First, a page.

His rebounding prowess comes and goes, frustratingly. There are moments where he carves out space and goes out of his area for a monster rebound, then others where the ball bounces near him and he’s not engaged enough to get to it before his smaller opponents. When he’s locked in on the ball, he’ll go get it and there’s not a whole lot anybody can do about it, but it’s not something that happens as often as will be needed in the NBA. Particularly after contesting at the rim, he doesn’t have the second jump in him to go get the defensive rebound. He’ll be a massive problem for opposing teams on the offensive glass, though.
Fall’s not quite as strong in his lower body as you’d expect and can get bumped off his spot in the post relatively easily by players who have no business being able to move him. He has absolutely no touch or skill with the ball in his hands, so it’s not as if he opts not to fight for position and is just as comfortable at ten feet as he is at five. 187 of his 208 field goal attempts logged by Synergy were right at the basket and the remainder were just outside the restricted area. There’s no 15-foot jumper and certainly no stretch element to his game to the corners, nor is there any reasonable expectation that he’ll get there after shooting a ghastly 36% from the free throw line on 163 attempts his senior year, by far a career low.
Offensively, he’ll be relegated to a rim-runner in pick-and-roll and offensive rebounder, with a few post-ups here and there when he gets position and doesn’t get dislodged. In a continuation of his ability to slide once with guards on the perimeter, he’s not necessarily as lumbering as you would expect for a player his size; he can set a high ball screen and get to the front of the rim pretty quickly. Whether he can catch and finish when he gets there may be a bit of an adventure, especially if the pass is slightly off or he’s stopped short of the restricted area. He’ll be a massive problem on the offensive glass, where he routinely goes out of his area for rebounds and can dunk the ball back through without leaving the ground.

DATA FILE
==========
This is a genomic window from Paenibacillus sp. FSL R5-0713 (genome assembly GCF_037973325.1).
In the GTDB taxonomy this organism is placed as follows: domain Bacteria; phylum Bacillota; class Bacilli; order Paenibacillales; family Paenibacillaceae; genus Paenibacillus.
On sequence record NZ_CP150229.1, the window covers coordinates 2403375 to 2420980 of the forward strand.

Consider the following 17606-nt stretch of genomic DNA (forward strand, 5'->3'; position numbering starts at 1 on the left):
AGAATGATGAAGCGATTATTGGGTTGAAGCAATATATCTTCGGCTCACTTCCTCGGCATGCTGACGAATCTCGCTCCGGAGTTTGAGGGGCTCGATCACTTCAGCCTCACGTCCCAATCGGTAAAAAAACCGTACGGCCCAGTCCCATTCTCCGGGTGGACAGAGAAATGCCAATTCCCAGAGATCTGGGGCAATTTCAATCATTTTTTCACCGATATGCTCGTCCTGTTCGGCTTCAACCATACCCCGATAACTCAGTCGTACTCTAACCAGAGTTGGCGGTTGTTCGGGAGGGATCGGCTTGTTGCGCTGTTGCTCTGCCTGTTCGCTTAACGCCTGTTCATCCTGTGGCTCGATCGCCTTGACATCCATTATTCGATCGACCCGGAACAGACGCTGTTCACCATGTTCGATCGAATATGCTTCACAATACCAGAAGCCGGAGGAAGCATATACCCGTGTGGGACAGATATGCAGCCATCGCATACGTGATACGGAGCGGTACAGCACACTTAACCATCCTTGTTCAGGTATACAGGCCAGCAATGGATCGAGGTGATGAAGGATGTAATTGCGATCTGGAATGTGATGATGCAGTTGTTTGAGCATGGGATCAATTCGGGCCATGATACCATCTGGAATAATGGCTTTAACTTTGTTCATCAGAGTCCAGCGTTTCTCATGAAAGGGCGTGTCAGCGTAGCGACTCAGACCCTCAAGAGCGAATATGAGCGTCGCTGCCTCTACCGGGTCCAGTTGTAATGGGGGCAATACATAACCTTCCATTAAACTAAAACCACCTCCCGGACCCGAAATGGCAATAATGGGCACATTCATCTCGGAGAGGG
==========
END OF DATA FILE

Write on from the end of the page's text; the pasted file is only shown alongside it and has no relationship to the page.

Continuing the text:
There’s absolutely a place for Fall on an NBA roster, though he has little upside to be a team’s starting center in an increasingly small-ball league. As a reserve in limited minutes, his size will be problematic for opposing teams, though a team who can throw out five shooters on a second unit will have a field day against his inability to defend consistently outside of the painted area.
It would be very interesting for his NBA team to experiment with a zone with Fall in the middle and four perimeter players funneling the ball toward him, much like he did at UCF, though he’ll have to show that he has the agility and focus to avoid a parade of technical free throws. The fact that he has trouble contesting and rebounding on the same possession would make things somewhat difficult in a zone, but with his teammates crashing for rebounds, they should be able to mitigate that specific weakness in his game. There would be quite a few rebounds to be had, as well, given his rim protection prowess.